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Not Much Privacy For This Couple Dick Cermele oversees F'rank 1\lorse and Claudia Keldie during a love scene in "Private Lives," which closes with its last performance this Friday. Actually, Cermele does not have a part in the play and only posed for this pi cture. The play is part of the "Comic Heart" Summer Theatre Fes tival at USF which closes Saturday with two one-act plays, "Th e Typist," and "The Tiger." Thursday, the highly praised play, "The Rainmaker," will be performed for the last time in the Festival. Photo by Anthony Zappone Women's 'Closing Hours' Trial • OS IS Set 2 A.M., Early last trimester a ques tionnaire a sking whether or not on-campus girls would like closing hours extended on weekends was distributed. The overwhelming reply was "Yes." After many consultations, a 2 a.m. c lo sing hour will be in effect in September on a trial ' basis. Reason s favoring the ex tended closing hours were THIS WEEKEND many. Many movies in St. Pe tersburg are not over in time to make the 1 a .m. dead line. CULTURAL EVENTS in the city, especially at Curtis Hixon last beyond the 1 a.m. closing ' hour. Daylight Savings t i m e makes it impossible to view two movies at the drive-in. Fraternity parties can last longer, and so many special 'CTR Sponsors Dance, The University C e n t e r (CTR) D a n c e Committee presents "Mighty Manfred and the Wonderdogs" Friday night at 9 p.m. in the CTR Ballroom . This is the group's second appearance this sum mer at a CTR band dance. Admission is 50 cents. The M o v i e s Committee present s "The Wackiest Ship in the Army," starring Jack Lemmon, Ricky Nelson, John Lund, and Tom Tully, this Friday and Saturday, in Fine Arts-Humanities (FAH) 101 at 7:30p.m. Portraits For The movie is based on the true story of an ancient sail ing vessel u sed to transport troop a nd ship observers to Japanese-held island. Admis sion is only 25 cent s for stu dents, staff, and faculty. A F R E E demonstta tion in pottery will be given by Bill Gomer, crafts shop su pervisor, today, from 2-4 p.m. i n the crafts shop, CTR 63. The forthcoming Asolo The ater trip to Sarasota sched uled for July 29 has been can celed due to lack of participa tion. Aegean Set I • Next Wednesday, CTR 221 Bro s., corner of First Avenue North and Third Street. late permtsswns have been given that a change in policy is warranted. SA.TURDAY NIGHT was chosen over Friday for two reasons. First of all, many girls have boy friends from out of tOWil who arrive on Sat urday for the weekend . Before major events, such as fraternity parties, girls like to get their hair done and there is no time if they have late classes Friday. If the 2 a.m. closing hour was planned for Saturday, the fraternity parties will be planrred for Satw day also. THE RESIDENT Instruc tors (Rl's), Resident Counse1-ors (RC's), and Resident As sistants (RA's ) will not be af fected by the later clos\flg hour. A new staff will be hired to stay up the later hour. "We don't know as yet who the new staff will be," said Raymond C. King, director of housing. "But we will try and shoot for seniors and graduate students." Funds for the extra staff will come from the housing operating budget, said Her bert J. Wunderlich, dean of student affairs. "The reasoning behind any hours of the university is the security of the people both in side and outside. There is a point when we -must secure the building and let the staff retire," said \underliCli. "So we lock the doors in the wom en's area and secure their property and lives." Arab-Israeli Dial.og Needed, • • \ • t Goldstein Says By JOY BACON Managing Editor "The future of the Israeli depends upon a dialogue with the Arab. Thers is no future for the Israeli if there is no dialogue," said Dr. Robert A. Goldstenn , professor of histo ry, at the University Center .(CTR) Special Events Com mitte's "Viewpoint New Directions in the Midease" last week. Other members of the dis cussio panel, moderated by Nancy Jenkins, were: Dr. An-thony Zaitz of St. Leo's Col lege and a former Fullbright Scholar in Syria; Capt. Wil liam A. Kirby Jr., a middle East specialist on the Strike Command Headquarters. stair at MacDill Air Force Base; Dr. Keith A. Parker, assistant professor of history, and Dr. Edward M. Silbert, assistant professor of history. In the introductory discus sion of how the Middle East got where it is now, Goldst'=!in said, "The leadership came from Westfrn Europe, the guts came from Eastern Eu rope . " lt$J _I@J I rgJ I tEgJ I t$J I t$J I F$J VOL. 2-NO. 4 UNIVERSITY OF SOUTH FLORIDA, TAMPA, JULY 26, 1967 Subscr i ption Rate Poge 2 CONSTITUTION REFERENDUM AUG. 2 SA Censures Kirk For Funds Vetoes The Student Association (SA) l-egislature last Thursday night voted to censure Gov. Claude Kirk for acting "in an irresponsible and lllJUnous manner with respect to the welfare of the students of the stale" in a series of educa tional vetoes. It also passed the revised constitution and sent it to the Student Affairs Committee for apptoval. Any changes the Committee makes will be re vealed this Thursday night at the final SA meeting of the summer. The finished document will be submitted to the students next Wednesday.. for approvaL Federal Cuts Cause Student Loan Shortage By JOHN CALDERAZZO Drastic slashes in federal, not state, education funds have sharply curtailed number of scholarships and loans available to USF stu dents, according to Kermit J. Silverwood, director of Finan cial Aids. Hardest hit will be those students entering in September for the first time. Continuing students who re-applied late for loans, "despite repeated warnings," will also be af fected . Others already on fi na ncia l assistance will contin ue to receive aid. Biggest blow was the $100,-000 reductiOn in funds for Na tional Defense Education A.ct (NDEA) Student Loans. Sil verwood explained that this year Washington has ailoc:J.t ed only $190-million for the 50 state&, comparrd With $225-million in 1966, so that Florida will get a smaller "piece of the pie." AND USF will get a smaller piece of Florida's pie because now there are more colleges in the state than last year. USF will thus receive $500,000 instead of last year's $600,000. The Registration Work Fee Scholarships and the Florida State Education Loans both cover only the registration fee, and are relatively un changed this year. However, the increase in tuition has placed an added burden on the students, and on the Financial Aids office. Because loans that have al ready been committed will be fully honored, Silverwood said that new students will be most heavily affected. Some 350 prospective Brahmans have already been informed that the financial assistance they pre viously requested may not materialize. He added that these students "are being urged to come to USF anyway" with the hope that money will be available in the future. THOSE LOANS that were granted were given on a first come, first-served basis. ContiPuing who did -oo meet the deadline to reapply for assistence were relegated to the bottom of the Jist. Where will the money come from? Silverwood said that guar anteed bank loans from the students' local banks are al most the only alternative. USF must put up 8 per cent of the guaranteed loan for each student as a reserve for the bank. In the past, the state aJ. located money for these re serves to each college with student borrovlers. This year it is the Federal Government which will provide it. Silverwood said . that USF will receive its quota from the Government sometime this week. Until that time, howev er, no student will be granted one of these loans. Deiter Announces Board Candidacy By MRS. M. J. GOTTLIEB Correspondent Dr. John C. Deiter, associ ate professor of economics and finance, announced his candidacy for the Hillsbor ough County school board. Deiter, 'who earned his Ph.D. at Western Reserve Universi ty Case Institute of Technol ogy, Cleveland, Ohio, also earned degrees from Akron University and Indiana Uni versity. He has taught at USF during the past three years. Emphasizing his belief in education as the f oundation of a progressive community, he state{l that no local public need should take priority over a f irst class education for children. A policy of rapid innovation in education methods and cur riculum should be adopted throughout the schools. Deiter also said greater emphasis should be placed on research and development and continu ing teacher training. Although in favor of a jun ior college in Hillsborough' County, Deiter indicated that local taxes should not be spent for this purpose until the pressing problems in pri mary and secondary schools are solved. DEITER SAil) that his many years of experience in busi ness, as well as in education, highly qualifies him to serve the public in the school board post. He is the only economist among the candidates for the position. In a major change last week, a "Student Organization Re view Board" was created to judge acceptance of new stu dent organizations, replacing the SA executive board in this function. THE LEGISLATURE charged the educational funds vetoes by Kirk were "in consistent w i t h campaign promises to make Florida first in education" and cast votes to "strongly condemn and censure these acts by the governor." The vote was 27-3. Twenty votes were needed for passage of the resolution introduced by Jerry Sternstein, represen tative in the College of Liber al Arts, and Harley Stock of Basic Studies. A similar resolution intro duced two weeks ago by Sternstein, Stock, and Frank Skillen of Engineering failed by three votes to obtain the necessary two-thirds majori ty. Skillen withdrew his name from the latest censure move. THE RESOLUTION noted the cutbacks in USF's capital outlay request from a request ed $26.4-million to $5.1-million and said "therefore, even with more students in the 1967-69 biennium, we will re ceive a reduction of $1.4-million for new buildings." USF received $6.5-million in capital outlay for 1965-67. The resolution also con demned Kirk for vetoing $4million in State Board of Re gents loan funds "which he in his budget message of April 26 he would keep." The resolution said the loans were needed to offset the tui tion increase of $100 to $125 per quarter. KIRK ALSO was nailed for cutting "what nine months ago the Board of Regents de clared were realistic operat ing fund needs for the bien nium 1967-69 from a proposed $277.2million to $186. 7-million. The SA also added "the Board had stated these were necessary to keep Florida apace with other states and to meet the expected increase in student enrollments." The power of student orga nization approval was given to a new "University Student Organizations Review Board" made up of four s t udents. one faculty member, and the di rector of Student Organiza tions. THE REVIEW Board would make recommendations to the dean of student affairs after review i ng all student groups petitioning for recognition by the University as a student or ganization. Caldwell said the dean of student affairs, currently Herbert J. Wun derlich, would closely follow the new board's recommenda tions. The new provision was in serted in the revised consti tution as 3.5. Student review board members would serve QUESTION: Will Fontana Hall be ready in September for those or us who have rooms there? for one year, and admimdtra tion and faculty members three years without reappoint ment. The SA executive board also was granted the power to re view applications of student organizations that are submit ted to it by th e Office of Stu dent Organizations. A PETITION for a student organization would have to be reviewed by the Office of Stu dent Organizations, the SA ex ecutive board, the Student Or ganizations Rev iew Board, .and approval by the dean of studen t affairs before being approved by the University. Formerly, the process did not involve the SA executive board, and the Student Affairs Committee did the job of the Student Organizations Review Board. The new Review Board would have a student majority, some thing the Stu dent Affairs Committee does ijOt have. Fraternitie s and sororities would be exempted from Ex ecutive Board and Review Board consideration. The Pan hellenic and Interfraternity Councils currently consider Greek organizations. WUNDERLICH SAID he was unwill ing to have the SA executive board have the final power of approval or disap proval over distinguished or ganizations, such as Phi Beta Kappa. He also cited the pos sibility of "subversive" organ izatio ns being approved. He said, for exmaple, the Student for a Democratic So ciety (SDS) had infiltrated stu den t governments in Big Ten schools with the goal of de stroying th em. He also cited SDS troublemakers in New York City. Student power on the new University Traffic Court was reduced with the addition of two faculty members, and one administra t ion member, along with one student. IT BROUGHT the court total to nine, with four students, three faculty members and two administration members. Formerly, three students, one faculty, and one administra tion member comprised the court, which would hear ap peals of traffic citations is sued by the Secur ity Office. Currently, the Traffic Com mittee, with a student minori ty, makes the traffic regula tions and hears citation ap peals. The legislature also sought to rid itself of its perennial summer attendance problems, allowing 15 members present and voting to constitute a quo rum. Attendance this summer has been close to 30 weekly . The referendum on the rev ised constitutian is expected to have four polling places The University Center, Busi ness Administra tion Building, Engineering Building, and Fine Arts Humanities Build ings. DiaJ ''619 in trunks will be accepted. linen room. Anything packed Storage is available in the end with breakfast on Sunday. But boxes, suit cases will not be accepted. There are no charges for stor ing, said King. Portraits for the 1968 Aege an of s ummer B.A. and M.A. candidates will be taken by Beverl y Studios in the Aegean office, 221 University Center, next Wednesday, Aug. 2, from 8:30 a . m. to noon and 1 to 5 p.m. There will be no charge. Drapes will be provided for women, who should wear, preferably, skirts and blouses. Appropriate dress for men will be dark suit coats, white shirt and tie. It's $9 Million, Not $12 Million For USF Medical School Funds "ZIONISM," GOLDSTEIN. To maintain enough well trained and experienced teach ers, he said, finances suffi cient to make teaching attrac tive to them must be provid ed. "The purchase of educa tion is somewhat like the pur chase of a product. 'You get what you pay for.' If you want to improve the quality of edu cation, it is going to cost money," he said. Prior to coming to USF, he was associate economist for the B. F. Goodrich Company where he was responsible for assisting in the planning and development of multi million dollar operating and capital expenditure programs. ANSWER: Fontana will be finished by Aug. 15. As of today, the second and third floors are completely finished and the others are being com pleted at a rate of one floor a week. Rain had cause d delay in the painting of the outside of the dorm, said Raymond C. King, director of housing. QUESTION : Is there any chance of Gamma Hall get ting carpets in the halls to re duce noise? For convenience, graduat ing seniors and M.A. candi dates may make sitting reser ations in the Office of Cam pus Publications, CTR 223, this week. Summer graduating stu dents who will not be on cam pus Aug. 2 may have their portraits made b y appoint ment with Beverly Studios in Tampa (phone 223-3135) 307 Twiggs St., or in St. Peters burg (phone 253-3424) at Maas Beverly Studios will be on campus again in mid-October fot those who will be gradu ated in December, and about mid January for second and third quarter gradu ates. Reservations for the 1968 Aegean are now being re ceived in the Office of Cam pus Publications, CTR 223. Total payment is $1, or $1.50 if the book is to be mailed after distribution date in late May. No books will be sold without prior reservation. USF will get $6-million from Federal sources for construc tion of the new medical school, or a total Federalstate ap propriation of $9-million. Last week's paper listed the Federal contributio n as threo times th e state money appro priated during the l egislative session. It should have read the Federal contrib ution would be two-thirds of the total init ial construction cost. continued, "would have prob ably remained largely an ideal if it had not been for the holocaist, (World War II). Zaitz said thqt the Palestini an refugees which have been forced upon the Jordanians are another part of the prob lem. Kil"by said th problem was basically a conflict of Jew1sh and Arab nationalism. "ANY TL'\1E you hav e one Arab you have a riot; two, (Please see MIDEAST, Page 4) DEITER SAID the expanrted school board should establish reasonable and attainable goals, then set priority and time schedules for accom plishing them. He said that only then can officials deter mine the amount of money needed. He also has held university teaching positions at Drury College in Springfield, Mo., and Kent State University in Kent, Ohio. In ' addition, he has authored sevetal research papers in the fields of finance and ec:onom ics which have been either published or accepted for pub lication. QUESTION: When must students vacate the dorms for the break? Do they have to remove all of their belong ings? ANSWER: "All students must vacate all belongings," is the word from Director of Housing, Raymond King. Stu dents must be out by noon of Sunday, Aug. 13. Meal cards ANSWER: "Not for several years," says King. QUESTION: Are they going to put phones in the suites in Andros dorms? ANSWER: Tentatively phones are being put in all rooms in a ll the dorms for all students by fall of 1969. This will be General Telephone's "in dialing" system. There will be no extra charge for the phones, said King.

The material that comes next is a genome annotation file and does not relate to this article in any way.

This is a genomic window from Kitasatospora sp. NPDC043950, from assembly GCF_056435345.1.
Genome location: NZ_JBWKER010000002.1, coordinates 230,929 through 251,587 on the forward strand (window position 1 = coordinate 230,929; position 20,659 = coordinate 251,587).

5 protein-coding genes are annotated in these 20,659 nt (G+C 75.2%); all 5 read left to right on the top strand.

Editorillls And Commentary 2-July 26, U. of South Florida,,Tampa No New Dorms The SA last week censured Gov. Kirk for vetoing what they consid ered vital educational funds, in cluding 80 per cent of USF capital outlay requests. We, at first, had some doubts, not about the vigorous disagree ment with the governor's vetoes, but whether a censure would help clear the already dank and stale atmosphere in which balancing a budget has left the state. The cen sure only intensifies it. Yet exam ining what was eliminated just from the USF capital outlay re quest, it was necessary. As a result of the vetoes, no new dormitories will be constructed on camf)us during the next biennium. Only a medical sciences buildng, and a new Languages-Literature building will be built from 1967-69 biennium funds. That's all. Noth ing else. ALL DORMITORY space, out side of the private Fontana Hall, is filled right now, and we'll have "only" 10,500 in the fall. By the time just one new dorm is com pleted, the room shortage will have become even more critical. This means a severe limitation on students outside of the immedi ate bay area. It will also mean a sharp rise in commuters and cars, as students outside from commut ing distance are excluded from USF due to the lack of dormitory rooms. It will mean more parking lots will be needed to accommo-date the increase, which may mean a further increase in parking regis tration fees. THE TRAFFIC Committee , has limited two lots behind the Fine Arts-Humanities Building to fresh man cars, to give staff and upper classmen more of the "better" and closer-to-buildings spaces. These are the lots 10 and 19. We suppose the next step is to ban freshman, then sophomore cars from the campus, or making parking privi leges contingent on grades. These steps are characteristic of campuses in the middle of a city, with no rGom to expand park ing lots. But USF should have plenty of room to expand since it is eight miles north of downtown Tampa. The only way we can see, at present, to alleviate these problems is private parking lots and private dormitories, which will mean, of course higher fees for the use of these facilities. WE HOPE that these private facilities spring up, a la Fontana Hall because, even though the rates are higher, these facilities may be needed more and more as less and less capital outlay money from the state is allocated. When enough people become sufficiently angry to ask that the state assume more of the burden, then a little more money may be forthcoming. But we're not holding our breaths. W ould Vaud eville Be Insulted By ' Tiger'? BY STAFF WRITER It w ould be jus t to say something about the whole 1967 Theatre Summer Festiva l before examining each of its four facets. We should mention the important areas first. Therefore, we must first look at The Comic Heart from the technical standpoint. However, little can be said about the walked-on ;people of this area. They simply have done their usual bril liant job with what little they had to work with. During the hard labor, the password is still " enjoy." "The Rainmaker" began to shape up as a fairly good family play and then the "Jolly Green Giant " enters and things begin to turn. Paul Li Calsi was respon sible for the comedy. This was increased during the second performance. Ed and Tom Thompson, with good work, make the unrelated block i ng almost tolerable. It is good that Me cham is expert at lighting design or the actors would have physically been in the dark most of the night. "PRIVATE IJVES" gave one an ex pected feeling. When the names of the OPINION designers and cast were known, it didn't make any difference who else was con nected wit h the show. Only the best was expected. Morse, Peelan, and Bentley re vealed a sophistication as actors they had not realized before. To the tech and actors good work! My main question on the final dual facet is "Did you have a choice or did you really 1Jick these plays?" This ques tion probably came to mind when the amount of applause was heard. More f u n could be had from a lecture on dactylog raphy. All one must do is add some gro s s mat erial and a play or two can easily be ruined. The character, Paul, did do some hi larious things in "The Typist." He stum bled over props, devastated certain areas of the set, and missed an entrance according to the script. This one got old faster than the make-up. Sylvia covered nicely. " The Tiger" didn't roar or meow. Vaudeville would be insulted because its tricks couldn't get a laugh. Try again next time. And again, and agaln, and again, and etc. Kirk Nationally ; Where's He Going? By JERRY Staff Off and running usually denotes t he start of a horse race. But in the case of Gov. Claude Kirk it denotes the start of political feelers for the Republican Vice Presidential nomination in 1968. Gov. Kirk's first step into the national political spotlight came when Sen. Ever ett Dirksen became ill, before a planned speaking engagement and turned the date over to Kirk. Through such things as the Dallas, Texas, speaking date and a CBS Report on Republican governors which included a chat with Kirk , Kirk was tagged Flori da's augo-go b y a national magazine. AS KIRK flies around the state and nation in his Lear Jet, the talk on the ground concerns his national status. How Vol. 2 July 26, 1967 No. 4 ACP ALL-A.'\IERICAN 1967 ANPA PACEMAKER AWARD 1967 P ublished every Wednesday In the school year bY the Univ)rsoty of South Florida 4202 Fowler Avo., T1mp1, Flo . , 33620. Second class postage paid at T ampa, Fl . , 33601, under Ad of Mar. 3 , 1879 . Printed b y The Times Publishing Compeny, St. Petersburg. Circulation Rates Single copy (non-students) _____ ---__ 10e Mell subscrlpflons __ -_ .. _ -----54 Schocl yr. Tht Oracle Is written and edited by students at the UnivtrslfY of south Florida. Editorial views hertln are not those of the USF admln l5tr a ll o n. O ffices: University Center 222, phone 988; Publisher end General Maneger, 611; News, ext. 61f; Advertising, ext. 620. Deadlines: general news and ads, Wednesdey for following Wednes day; letters to editor, 4 p.m . , Frldal"f classlfleds, 9 a.m. M o nday . stuart 1 haver Editor Joy Bacon Managing E d!tor Vicki Vega News Edotor BarbaFI Wright Feature Editor Robert o. Kelly Advertising Manager Arthur M. Sanderson Publisher • does a member of Kirk's own party feel about this seemingly well-planned cam paign for national prominence? David Snyder, president of the USF Young Republicans and college chair men of the Florida Federation of Young Republican s , when asked about the gov ernor's image, commented: "The gover nor ' s image since taking office has in creased tremendously." As for his posi tion in 1968, Snyder feels, "Kirk will not the state to seek national office, because under the present situation here in Florida the state would return into the hands of the Democrats." W i th respec t tp the frequent out of-state junket s , Snyder feels that, "most of your pol i ticians today take trips throughout the country," keeping them abreast on national issues. Snyder cited the trips of Sen. George Murphy of Calif., and Sen . Tower o f Texas to Florida and Georgia res pe c tively in the not tob dis tan t past. WITH l'HE recent coveragereceived by Kirk in the Saturday Evening Post, Kirk ha s once again been put in front of the public. But one can not help thinking that with such statements as attributed to Kirk in the Post article, the Gov. has been carried away with all the publicity. The writer quoted Kirk as saying that he, Se n . Robert Kennedy , and Cuban Prime Minister Fidel Castro "represent the thre e alternatives for the world future." And with the statement, we read in the same article that he, (Kirk) is the only "good guy, in the South ... in the na tion, " and finally, "in the world." The explanation may lie in the fact that with statements such as these Klrk seeks to take Mr. William E. Miller's place-in oblivion. One wonders, is he serious? Insufficient Funds Plagues H uma n ities E D ITOR'S N OTE: This is tl1e first of two articles. The second will deal with proposals for a National Foundation for the Soc ial Scie n ces. By ROBERT A. GROSS Collegiate Press Service WASHINGTON, D.C. (CPS)Nearly two thirds ef all high school and college courses are in the humanities, arts, and social sciences and 70 per cent of un dergrad u ates major inthese fields . But as recently as 1965, far fewer stu dents were gaining advanced degrees in these areas, especially in the humanities. Of 112,000 master' s degrees awarded in that year, less than one third were in the humanities. And on the doc t oral level only 1, 724 students received Ph.D's in the humanities , compared to 12,752 in the natural sciences, engineering, and edu cation and 1,191 in the social sciences. This situation largely due to insuffi cient funds for graduate training and re search in the humanities, acc ording to Gustave Arlt, president of the U.S. Coun cil of Graduate Schools. In particular, he blames the Federal Government, which last year gave nearly $16-billion for the sciences compared to $5-million for the humanities. "THE SCIENCE student can be prac tically certain o f a good fellowship," Arlt told a joint House-Senate subcommittee last week. "The best that the humanities student can hope for is a teaching assist antship which requires at least 10 hours of serv :ce per week. "The science student can devote him self fully to his studies without financial worries and can therefore hls doctor ate in a minimum period of time. The humanities student must earn his fellow ship and therefore gives only approxi mately half his time to his studies. The result is that it takes him from six to 10 years to acquire his doctorate, if he ever gets it." The subcommittee meeting at which Arlt testified was held to consider legis lation to extend the National Endowment for the Humanities, established by Con grcss in 1965 as part of the National Foundation on the Arts and Humanities. The Endowment is designed to streng th en teaching, graduate training, and re search in the humanities, including lin guistics, literature, history, philosophy and related fields. IN ITS FffiST two years, the Endow ment has attempted to accomplish these goals by providing post doctoral fellow ships, sponsoring research projects, and promoting innovations in teaching the humanities. The Endowment h,as also given assistance to musewns and h i stori cal societies and done some work in edu cational television . "Not only do teachers in t h e schools lack the knowledge and the materials with which to "teach (humanities) effec tively," says Barnaby C. Keeney, chair man of the Endowment, "but research into the facts of human development has been far less abundantly supported and less of it has found its way into instruc tion" than scientific research. Moreover, Keeney notes, "The people who engage in scientific teaching and re search are better selected, better equipped, and better paid than the peo pie who stody and teach the humani ties." "IT IS EASIER today to find a really able young physicist than it is to find an unusually good young instructor 1n litera t ure or philosophy, and it Is harder for the latter to develop himself. profession ally and become a better teacher and scholar as he goes through llfe. This is the real nub o! the problem . Without first-rate people we cannot do first-rate work." Keeney says the purpose of the Hu manities Endowment is much broader, though than just aiding scholarship at colleges. "We have to make the humani ties relevant to the American peop le," he says, because "the only excuse for government involvement in this area is the nati onal welfare. And the govern ment isn ' t going to promote the national welfare by fun ding research unless the studies are relevant to present concerns." But the Endowment has limited funds to carry out its programs, compared to the demand. KEENEY SAYS the Endowment re ceived grant applications last year for $56-million, of which it could l1ave "prudently" awarded $25-million. The endowment had only $4.5-million avail able for fiscal 1966 and 1967. For 1968, the agency has already received applica tions for $30-million, although its budget for grants is only $3.5million. The agen cy asked for $6-million. One reason for sharp cut in funds was Congressional opposition to some of the Endowment's grants. Last February, Rep . Durward Hall, R Mo., denounced an $8,789 grant to a Universi t y of California professor to complete a history of the comic strip. "Dr. Kunzle (the professor) is not an American citizen," said Hall. "He has been among those in the forefront of op posing our presence i n Vietnam. Yet he has no reservation about biting the hand that feeds him; about accepting funds from our Treasury while giving aid and comfort to those who are daily spilling American blood, and whose taxes (in cidentally) help pay h i s Federal subsl dy. " REP. GEORGE Goodling, R-Pa., added, "I just canont string along with this kind of logic which sees us spend our money on fiddle-faddle, while we are entering enormous def i cits in our bud gets ..• and billions o f dollars to conduct the war in Vietnam." Although efforts to cut off the Endow ment's funds failed, Rep. Frank 'Thomp son, a leading House sponsor of the act establishing the Endowment, says the Congressional pressure has inhibited the agenc y f rom doing its job. "I am afraid the Foundation has not yet felt politically able to tackle anything too controversial for fear of bringing Congressional wrath down upon its head when it asks for an nual appropriation." Rep. Thompson and Sen. Claiborne Pell, D R.I., chairman of the Senate Spe cial Subcommittee on the Arts and Hu manities, have introduced bills in both Houses which give permanent authoriza tion to the Endowment. At present, Congre s s must consider two separate mea sures for the Endowment's appropria tions each year an authorization bill stating the amount the agency can re ceive and an appropriations bill stating how much it will get. If the new bill is passed, the Endowment will have to face only one Congressional fight each year for its fund s . Oth e r College Com ments T h e following are excerpts from edito rial pages of other college news papers aro und the n ation. TEXAS CHRISTIAN UNIVERSITY, , Fr. WORTH, TEX., "The Skiff," May 16: Letter to the Editor: Some light may be cast upon recent gropings in your columns concerning the nature of our academic environment by a comment made last week by a faculty member. "TCU," he said to a class, "is like a southern plantatio)J. 'llhe chancel lor is the titular head, the administration performs the overseeing, the faculty are the slaves, and the students are the bales of cotton to be moved around . " To speak of academic excellence, or of academic freedom, is indeed a para dox in an institution which could be so described by a member of its teaching faculty. TCU can manufacture those symbols of prestige which she emulates. Hopeful ly some things can also be extracted the southern tradition which will add to the qua li ty of our culture in years to come ... Whether the future will con sist in the singing of spirituals, the start ing of a revolt, or the maintenance of our status quo remains to be seen. El\fORY UNIVERSITY, ATLANTA, GA., "The Emory Wheel," May 18; Assistant Dean of Men Joe Cecil also seemed somewhat confused as to the ap plicability of the Honor Code to conduct cases, for he has stated that the Honor Code does apply to conduct cases. However, (Honor Court Chief Justice) Beckham clarified the matter in his col umn this week, for he now states that the Honor Code is not applicable to dor mitory life and the regulations surround ing it. • I OUR READERS WRITE Republicans Said Nol Anti-Education E DITOR : This is In response to your editorial of July 19, entitled "I'll Take A Crisis." May I say that you didn't convince me. However, I am convinced that your com ments were no more than a play on words to persuade the student body through inferences and et best poor logic that the Republican Party and Gov. Kirk are against education. Your source material as used in this article makes me wonder whether or not the conclusion you leave with the reader can be justified. In the article you state "' Raising tuition puts no pressure on the legislature. Parents never complain. They're delighted their kids are In col lege.' From a Florida Republican senator? No, it's from a Michigan legislator." How much more for:ceful yo u r con cept that Republicans are against educa tion would have appeared had you the in tcgrity to name the legislator, his party afllllatlon, and the context in which the statement was made . For all the reader knows, he may have continued to indicate that this easy way to solve the problem did rtot satisfy him . Yet from these sketchy comments we are led to conclude that because of this Florida Republicans and Republicans In general are against education. ALSO, YOU have mentioned listening to "complaints of educators in Michigan and California." Yet, once again you failed to do any more than state general !ties without listing the complalnts for the reader's perusal. Because of the lack of information in dlcated here I wonder where you have obtained your insight into the " ... thinking behind tuition increases all over the country, especially Michigan and California where Romney and Reagan reign." How can you assume that this "represents the thinking ... ?" If you care to make an arbitrary assumption, why single out California and Michigan when you suggest that the situation exists "all over the country?" I suggest to you the only reaon these states were singled out is because they represent strong Republican areas. LATER YOU comment , "Republican governors, or at least these three, have insisted on balancing the budget by cut ting funds from the budgets of their state universities and public schools . " I suggest to you that the Florida education budget reflects an increase for 1967-69 of 38 per cent or $270-million, bringing the education budget to a total of $981million. This allots 71 cents of every dol lar appropriated to education. In addition, $63.5-millien of bond money will be authorized for ed u cational facilities. These f i gures are available upon request at the office or Republican headquarters in Tallahassee and they hardly indicate a cut in the school budget My understanding or the California situation is that it appears impossible that their budget is going to be balanced, ,no matter how much desired by the ad ministration. An across-the-board 10 per cent decrease in state spending was au thorized, hardly an action discriminatory against education. NOW WE come to the alleged ments of an unnamed "Republican state Senator from DeLand" at an unspecified ' time and place indicating that his son will be ". . . shot through with culture ..• and he won ' t be able to earn a liv ing." According to your article, he re ferred to a "special teacher for art" and a "special teacher for music" in gram mar school. What does this have to do with " ..• the importance of educa tion in practical affairs is increasing with the technology .•. " Next you comment on " the task of the University" which you indicate is "edu cating the tax minded public of the ne cessity and importance of adequate facil ities and the minds to operate them." I suggest to you the task of the Universi t y is to "educate" its students in accord ance wit h the principles stated in its cat alog . I believe that from these observations no one can help but agree that your com ments in this editorial are indeed at least erroneous, and perhaps your com ments in the past series of editorials may also be erroneous. DAVID W. SNYDER President USF Young Republicans The DeLand state Senator was Ralph D. Clayton w h o was quoted in the Tampa Tribw1e by reporter Frank Caperto n July 3. The comment was mad e in Sen ate debate June 30. We said "Thus, the universities have the task of educating the t ax-minded pUblic of the necessity a n d importance of adequate facilities and t h e mind s to op erate the m." We didn't mean to imply it was the only task o f a Univers i ty. For the co nte:d o f the Mic h igan legis lator's comme n t, see the story on page three. It's the last paragraph of the story, which is printe d in full. T h e ed ito rial was based primar i l y o n that report w h ich struck the rt;s p onsive editoria l chord. ... -........... 21 Too Young? EDITOR: I was interested in Jim Cooner ' s fea tured article on the editorial page last week. The case for 18-year-o l d voting has some significant flaws. 1.) "If they are old enough to fight, then they are old enough to vote." Coon er says it is valid. I disagree. In all the wars that we have had in this country in the 18th and 19th century, In all oi them youths of far less than 18 fou ght. With valor and acclaim! The differ ence in this century, starting with World War I, is that the draft was used. A n d because the draft could get everyone, they set the minimum at 18. So at that time, they were limiting the scope of ser vice. COONER ENDS the Clrst argum@n t with "those who •.. the ultimate sacrifice •.. are entitled ... to the ulti mate privilege •.. the right to vote." It does not follow. It held no weight in the Revolutionary and Civil Wars , nor in the others in that time . The right to v o te ls not only a privilege, but it is a require ment of effective democracy. 2.) Cooner seems to feel that the 21-year-old figure was picked for it wou ld show llreracy. When it was. picked, only a handful of citizens could be literate. It was picked as an arbitrary time when a man would have been working for sever al years and had learned maturity in the hard school of life. If anything, w i th t he child in school for many more years today, he Is less ready to exercise the franchise . As far as I know , the choice was only arbitrary. Except for tile difficulty of measuring maturity, I would fav o r a sliding scale, depending on the Indivi du al. Obviously, this would be abuse d , so I do not expect It to be adopted. 3 . ) COONER HERE has anticipated my objection in the prior item, responsi bility. I would like to suggest that he . note the rates charged by the auto insur ance companies to single males u nder 25. Why are these rates so much higher than for ei ther those that are older, or those who have married (thereby acquir ing more responsiiblity)? I suggest that if these figures have any validity, I would expect the voting age to be in creased. 4.) So in four states, two 18, one 19, and one 20, those under 21 can vote. In 46 states and the District of Columbia, 21 is the minimum age. I would suggest that these states may be on the right path. Not the four exceptions. 5.) So the Gallup Poll shows that more people favor a lower voting age. The people, bless them, have been in error in the past. I suggest that in this, they are also in error. A large majority voted for LBJ. I do not suggest that in that, they were in error. But you can hear many say that the majority was in error. 1 Cooner suggests that he has used only the best arguments. If this is his best, then I think that he should review his method of thinking. H. WARREN FELKEL 7SS Out O f Context EDITOR: As president of the World Affairs Club, I feel it my duty to protest a state ment attributed to I?rofessor Ignacio La barces in The Oracle of July 19 and whicn was t aken entirely out of context. The manner in which the article un folds clearly gives the impression that most Latilt American universities are the center for Communist activity. This is readily seen in the allusion to the Univ ersidad Libre ed Colombia which Profes sor Labarces said was the one university in his country that is Communist orient ed. I think it is a p i ty that this is the only university mentioned in your th r ee column article of t he 20-some universi ties operating in Colombia. It seems an even greater shame that statements such as this only reinforce American belief in the general atmosphere of lawlessness and Communi s tic activity predominent in Latin American universities. Up to now , your newspaper has set a standard for excellency, an excellence I wish you would carry over into your re port on interna t ional affairs. A college newspaper is the most indicated place to expect, if not to demand, an enlightened view on these matters. PATRICIA ECHEVER R IA Preside n t World Affairs C lub Vietnam Forum EDITOR: I am a former student of USF, and fully intend to return as soon as my tour of duty in Vietnam is completed. While on leave, prior to my shipment to Vietnam, I attended a conference spon sored by the "Students for (Peace and) Freedom." The topic was the "War in Vietnam." If this organiaz t ion or your paper desires to have any questions an swered by a soldier who is directly in volved in the war, I will accept the cor respondence glady . Any correspondence should be ad dressed to: PFC Richard \V. Diers RA U 9524.:a E Trp, 17th Cav. 173rd Airborne Brigade (Sep) APO San Francisco, Cali! . 96250 PFC RICHARD W. DI ERS APO San Francis co. Calit.